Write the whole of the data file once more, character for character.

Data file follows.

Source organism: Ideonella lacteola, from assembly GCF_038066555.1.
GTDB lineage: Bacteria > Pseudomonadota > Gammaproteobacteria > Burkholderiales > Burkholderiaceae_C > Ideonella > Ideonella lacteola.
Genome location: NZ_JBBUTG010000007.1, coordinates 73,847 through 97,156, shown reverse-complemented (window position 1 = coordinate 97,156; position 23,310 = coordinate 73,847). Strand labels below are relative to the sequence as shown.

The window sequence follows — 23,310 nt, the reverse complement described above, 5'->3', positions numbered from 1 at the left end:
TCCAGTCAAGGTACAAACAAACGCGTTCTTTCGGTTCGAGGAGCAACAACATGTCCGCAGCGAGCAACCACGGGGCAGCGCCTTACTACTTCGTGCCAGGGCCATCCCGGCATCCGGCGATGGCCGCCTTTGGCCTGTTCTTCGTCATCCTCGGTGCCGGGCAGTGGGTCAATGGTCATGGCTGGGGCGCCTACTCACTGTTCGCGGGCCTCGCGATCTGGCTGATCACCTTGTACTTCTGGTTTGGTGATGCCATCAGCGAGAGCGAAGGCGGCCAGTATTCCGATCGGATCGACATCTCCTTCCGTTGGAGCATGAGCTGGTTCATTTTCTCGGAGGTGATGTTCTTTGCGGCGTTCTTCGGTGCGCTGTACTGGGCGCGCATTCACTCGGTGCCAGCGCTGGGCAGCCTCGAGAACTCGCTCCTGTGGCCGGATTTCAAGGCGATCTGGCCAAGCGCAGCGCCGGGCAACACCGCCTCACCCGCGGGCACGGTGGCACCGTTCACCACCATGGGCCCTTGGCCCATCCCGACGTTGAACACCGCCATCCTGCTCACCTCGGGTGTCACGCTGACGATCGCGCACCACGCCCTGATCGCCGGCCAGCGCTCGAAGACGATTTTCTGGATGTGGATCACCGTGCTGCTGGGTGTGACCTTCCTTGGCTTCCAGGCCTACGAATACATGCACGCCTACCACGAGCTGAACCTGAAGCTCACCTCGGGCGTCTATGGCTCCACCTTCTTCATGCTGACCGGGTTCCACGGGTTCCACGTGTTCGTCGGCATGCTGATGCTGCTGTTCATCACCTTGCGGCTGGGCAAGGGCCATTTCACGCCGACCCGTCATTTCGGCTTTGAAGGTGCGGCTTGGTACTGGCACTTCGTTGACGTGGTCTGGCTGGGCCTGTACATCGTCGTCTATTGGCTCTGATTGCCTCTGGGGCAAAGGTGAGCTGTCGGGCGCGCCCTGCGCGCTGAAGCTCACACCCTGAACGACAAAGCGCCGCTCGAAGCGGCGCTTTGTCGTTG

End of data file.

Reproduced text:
Source organism: Ideonella lacteola, from assembly GCF_038066555.1.
GTDB lineage: Bacteria > Pseudomonadota > Gammaproteobacteria > Burkholderiales > Burkholderiaceae_C > Ideonella > Ideonella lacteola.
Genome location: NZ_JBBUTG010000007.1, coordinates 73,847 through 97,156, shown reverse-complemented (window position 1 = coordinate 97,156; position 23,310 = coordinate 73,847). Strand labels below are relative to the sequence as shown.

The window sequence follows — 23,310 nt, the reverse complement described above, 5'->3', positions numbered from 1 at the left end:
TCCAGTCAAGGTACAAACAAACGCGTTCTTTCGGTTCGAGGAGCAACAACATGTCCGCAGCGAGCAACCACGGGGCAGCGCCTTACTACTTCGTGCCAGGGCCATCCCGGCATCCGGCGATGGCCGCCTTTGGCCTGTTCTTCGTCATCCTCGGTGCCGGGCAGTGGGTCAATGGTCATGGCTGGGGCGCCTACTCACTGTTCGCGGGCCTCGCGATCTGGCTGATCACCTTGTACTTCTGGTTTGGTGATGCCATCAGCGAGAGCGAAGGCGGCCAGTATTCCGATCGGATCGACATCTCCTTCCGTTGGAGCATGAGCTGGTTCATTTTCTCGGAGGTGATGTTCTTTGCGGCGTTCTTCGGTGCGCTGTACTGGGCGCGCATTCACTCGGTGCCAGCGCTGGGCAGCCTCGAGAACTCGCTCCTGTGGCCGGATTTCAAGGCGATCTGGCCAAGCGCAGCGCCGGGCAACACCGCCTCACCCGCGGGCACGGTGGCACCGTTCACCACCATGGGCCCTTGGCCCATCCCGACGTTGAACACCGCCATCCTGCTCACCTCGGGTGTCACGCTGACGATCGCGCACCACGCCCTGATCGCCGGCCAGCGCTCGAAGACGATTTTCTGGATGTGGATCACCGTGCTGCTGGGTGTGACCTTCCTTGGCTTCCAGGCCTACGAATACATGCACGCCTACCACGAGCTGAACCTGAAGCTCACCTCGGGCGTCTATGGCTCCACCTTCTTCATGCTGACCGGGTTCCACGGGTTCCACGTGTTCGTCGGCATGCTGATGCTGCTGTTCATCACCTTGCGGCTGGGCAAGGGCCATTTCACGCCGACCCGTCATTTCGGCTTTGAAGGTGCGGCTTGGTACTGGCACTTCGTTGACGTGGTCTGGCTGGGCCTGTACATCGTCGTCTATTGGCTCTGATTGCCTCTGGGGCAAAGGTGAGCTGTCGGGCGCGCCCTGCGCGCTGAAGCTCACACCCTGAACGACAAAGCGCCGCTCGAAGCGGCGCTTTGTCGTTG